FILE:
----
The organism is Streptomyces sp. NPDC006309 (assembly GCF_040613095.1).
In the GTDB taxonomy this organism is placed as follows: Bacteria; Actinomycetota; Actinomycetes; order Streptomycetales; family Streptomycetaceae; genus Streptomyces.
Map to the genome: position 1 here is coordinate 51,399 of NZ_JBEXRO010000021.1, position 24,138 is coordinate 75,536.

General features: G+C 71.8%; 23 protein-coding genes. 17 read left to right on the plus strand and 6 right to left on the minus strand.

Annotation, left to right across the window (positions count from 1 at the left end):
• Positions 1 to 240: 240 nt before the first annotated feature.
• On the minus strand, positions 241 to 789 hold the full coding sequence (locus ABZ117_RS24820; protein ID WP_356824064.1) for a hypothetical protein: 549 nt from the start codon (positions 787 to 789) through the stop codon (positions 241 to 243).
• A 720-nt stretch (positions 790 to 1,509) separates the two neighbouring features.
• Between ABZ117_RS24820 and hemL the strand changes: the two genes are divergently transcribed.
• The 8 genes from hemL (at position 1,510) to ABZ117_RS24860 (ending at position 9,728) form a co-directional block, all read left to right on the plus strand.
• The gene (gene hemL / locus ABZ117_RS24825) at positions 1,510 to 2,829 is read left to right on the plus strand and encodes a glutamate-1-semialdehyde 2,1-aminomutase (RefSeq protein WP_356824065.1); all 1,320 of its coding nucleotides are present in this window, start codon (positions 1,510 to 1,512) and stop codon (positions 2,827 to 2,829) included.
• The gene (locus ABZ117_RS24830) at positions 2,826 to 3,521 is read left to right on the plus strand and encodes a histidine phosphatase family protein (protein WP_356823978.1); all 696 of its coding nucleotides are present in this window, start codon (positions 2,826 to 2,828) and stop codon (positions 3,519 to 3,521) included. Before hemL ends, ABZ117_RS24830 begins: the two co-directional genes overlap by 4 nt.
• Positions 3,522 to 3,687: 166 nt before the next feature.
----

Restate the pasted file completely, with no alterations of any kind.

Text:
The organism is Streptomyces sp. NPDC006309 (assembly GCF_040613095.1).
In the GTDB taxonomy this organism is placed as follows: Bacteria; Actinomycetota; Actinomycetes; order Streptomycetales; family Streptomycetaceae; genus Streptomyces.
Map to the genome: position 1 here is coordinate 51,399 of NZ_JBEXRO010000021.1, position 24,138 is coordinate 75,536.

General features: G+C 71.8%; 23 protein-coding genes. 17 read left to right on the plus strand and 6 right to left on the minus strand.

Annotation, left to right across the window (positions count from 1 at the left end):
• Positions 1 to 240: 240 nt before the first annotated feature.
• On the minus strand, positions 241 to 789 hold the full coding sequence (locus ABZ117_RS24820; protein ID WP_356824064.1) for a hypothetical protein: 549 nt from the start codon (positions 787 to 789) through the stop codon (positions 241 to 243).
• A 720-nt stretch (positions 790 to 1,509) separates the two neighbouring features.
• Between ABZ117_RS24820 and hemL the strand changes: the two genes are divergently transcribed.
• The 8 genes from hemL (at position 1,510) to ABZ117_RS24860 (ending at position 9,728) form a co-directional block, all read left to right on the plus strand.
• The gene (gene hemL / locus ABZ117_RS24825) at positions 1,510 to 2,829 is read left to right on the plus strand and encodes a glutamate-1-semialdehyde 2,1-aminomutase (RefSeq protein WP_356824065.1); all 1,320 of its coding nucleotides are present in this window, start codon (positions 1,510 to 1,512) and stop codon (positions 2,827 to 2,829) included.
• The gene (locus ABZ117_RS24830) at positions 2,826 to 3,521 is read left to right on the plus strand and encodes a histidine phosphatase family protein (protein WP_356823978.1); all 696 of its coding nucleotides are present in this window, start codon (positions 2,826 to 2,828) and stop codon (positions 3,519 to 3,521) included. Before hemL ends, ABZ117_RS24830 begins: the two co-directional genes overlap by 4 nt.
• Positions 3,522 to 3,687: 166 nt before the next feature.